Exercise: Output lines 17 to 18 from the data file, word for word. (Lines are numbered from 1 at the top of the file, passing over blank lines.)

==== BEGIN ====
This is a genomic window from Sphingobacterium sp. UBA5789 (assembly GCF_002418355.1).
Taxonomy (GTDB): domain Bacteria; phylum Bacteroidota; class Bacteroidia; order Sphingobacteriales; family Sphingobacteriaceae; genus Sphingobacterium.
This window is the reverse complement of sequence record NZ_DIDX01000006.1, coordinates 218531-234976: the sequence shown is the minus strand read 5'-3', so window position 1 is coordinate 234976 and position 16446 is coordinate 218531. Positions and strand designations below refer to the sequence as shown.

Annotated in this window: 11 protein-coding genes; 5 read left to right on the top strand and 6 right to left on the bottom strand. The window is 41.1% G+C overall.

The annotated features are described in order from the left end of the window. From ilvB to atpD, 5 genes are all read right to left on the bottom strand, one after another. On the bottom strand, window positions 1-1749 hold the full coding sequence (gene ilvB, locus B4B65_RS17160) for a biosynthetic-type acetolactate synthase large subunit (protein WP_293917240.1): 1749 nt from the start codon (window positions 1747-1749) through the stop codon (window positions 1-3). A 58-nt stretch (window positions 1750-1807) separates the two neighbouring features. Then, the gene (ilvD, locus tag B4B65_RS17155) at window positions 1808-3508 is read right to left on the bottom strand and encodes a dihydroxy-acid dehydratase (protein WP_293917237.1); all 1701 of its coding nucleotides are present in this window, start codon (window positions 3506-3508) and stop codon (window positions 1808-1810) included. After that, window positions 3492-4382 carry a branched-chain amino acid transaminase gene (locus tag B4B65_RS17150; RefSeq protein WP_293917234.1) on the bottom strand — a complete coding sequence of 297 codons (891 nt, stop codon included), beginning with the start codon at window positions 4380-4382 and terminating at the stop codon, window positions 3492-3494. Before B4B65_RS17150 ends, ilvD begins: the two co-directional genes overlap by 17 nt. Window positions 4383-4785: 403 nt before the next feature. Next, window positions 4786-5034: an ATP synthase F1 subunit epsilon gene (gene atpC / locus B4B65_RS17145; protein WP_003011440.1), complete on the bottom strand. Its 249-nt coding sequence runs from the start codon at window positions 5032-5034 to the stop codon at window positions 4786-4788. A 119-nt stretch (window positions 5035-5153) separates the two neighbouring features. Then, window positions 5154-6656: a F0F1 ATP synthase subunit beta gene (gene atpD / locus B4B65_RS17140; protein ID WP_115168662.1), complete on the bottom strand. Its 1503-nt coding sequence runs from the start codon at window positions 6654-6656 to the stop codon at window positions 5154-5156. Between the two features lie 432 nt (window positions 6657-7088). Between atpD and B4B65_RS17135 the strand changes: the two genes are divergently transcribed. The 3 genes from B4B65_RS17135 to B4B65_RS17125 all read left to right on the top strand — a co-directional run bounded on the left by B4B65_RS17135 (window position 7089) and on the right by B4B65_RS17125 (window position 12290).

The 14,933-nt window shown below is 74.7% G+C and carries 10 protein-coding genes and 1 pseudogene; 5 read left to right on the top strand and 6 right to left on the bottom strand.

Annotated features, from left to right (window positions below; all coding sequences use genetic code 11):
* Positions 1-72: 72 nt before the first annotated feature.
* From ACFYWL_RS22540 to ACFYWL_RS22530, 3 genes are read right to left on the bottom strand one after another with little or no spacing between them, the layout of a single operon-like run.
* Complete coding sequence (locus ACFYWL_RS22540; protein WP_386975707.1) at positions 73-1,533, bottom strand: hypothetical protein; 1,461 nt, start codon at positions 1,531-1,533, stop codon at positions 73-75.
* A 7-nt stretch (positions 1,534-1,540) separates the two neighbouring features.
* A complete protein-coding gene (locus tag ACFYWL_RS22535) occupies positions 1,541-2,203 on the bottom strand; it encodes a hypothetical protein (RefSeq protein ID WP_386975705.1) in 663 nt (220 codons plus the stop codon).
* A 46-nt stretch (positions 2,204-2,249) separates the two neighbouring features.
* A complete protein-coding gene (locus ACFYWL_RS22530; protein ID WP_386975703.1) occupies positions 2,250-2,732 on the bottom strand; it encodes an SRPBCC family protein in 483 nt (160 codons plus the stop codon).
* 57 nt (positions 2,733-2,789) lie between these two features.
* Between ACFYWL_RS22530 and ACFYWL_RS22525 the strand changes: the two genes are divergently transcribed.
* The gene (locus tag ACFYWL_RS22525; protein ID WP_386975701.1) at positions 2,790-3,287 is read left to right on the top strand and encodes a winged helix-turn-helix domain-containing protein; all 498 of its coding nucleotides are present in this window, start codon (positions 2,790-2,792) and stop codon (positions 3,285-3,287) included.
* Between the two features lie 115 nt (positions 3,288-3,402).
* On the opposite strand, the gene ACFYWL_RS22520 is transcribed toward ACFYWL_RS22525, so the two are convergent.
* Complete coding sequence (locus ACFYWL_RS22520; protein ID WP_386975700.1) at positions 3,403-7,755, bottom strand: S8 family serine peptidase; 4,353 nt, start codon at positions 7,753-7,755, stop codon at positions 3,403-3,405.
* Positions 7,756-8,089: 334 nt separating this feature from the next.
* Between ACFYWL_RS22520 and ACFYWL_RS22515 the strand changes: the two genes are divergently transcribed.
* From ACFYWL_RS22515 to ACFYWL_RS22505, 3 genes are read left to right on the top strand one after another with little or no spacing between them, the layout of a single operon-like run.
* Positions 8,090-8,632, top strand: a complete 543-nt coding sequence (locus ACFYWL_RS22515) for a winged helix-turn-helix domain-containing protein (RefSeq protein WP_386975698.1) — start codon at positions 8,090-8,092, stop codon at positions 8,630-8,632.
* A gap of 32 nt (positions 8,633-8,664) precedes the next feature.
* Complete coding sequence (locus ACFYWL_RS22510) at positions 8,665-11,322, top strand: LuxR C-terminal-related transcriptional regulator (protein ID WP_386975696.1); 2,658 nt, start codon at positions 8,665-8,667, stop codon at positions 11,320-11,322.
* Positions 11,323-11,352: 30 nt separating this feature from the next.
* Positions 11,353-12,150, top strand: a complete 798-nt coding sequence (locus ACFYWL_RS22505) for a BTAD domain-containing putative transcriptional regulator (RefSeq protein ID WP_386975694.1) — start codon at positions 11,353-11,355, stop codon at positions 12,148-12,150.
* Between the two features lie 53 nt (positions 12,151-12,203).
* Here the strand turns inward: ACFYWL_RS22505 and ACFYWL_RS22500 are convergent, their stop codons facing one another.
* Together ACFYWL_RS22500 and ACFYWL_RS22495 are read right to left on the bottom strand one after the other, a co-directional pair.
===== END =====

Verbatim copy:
* The gene (locus tag ACFYWL_RS22525; protein ID WP_386975701.1) at positions 2,790-3,287 is read left to right on the top strand and encodes a winged helix-turn-helix domain-containing protein; all 498 of its coding nucleotides are present in this window, start codon (positions 2,790-2,792) and stop codon (positions 3,285-3,287) included.
* Between the two features lie 115 nt (positions 3,288-3,402).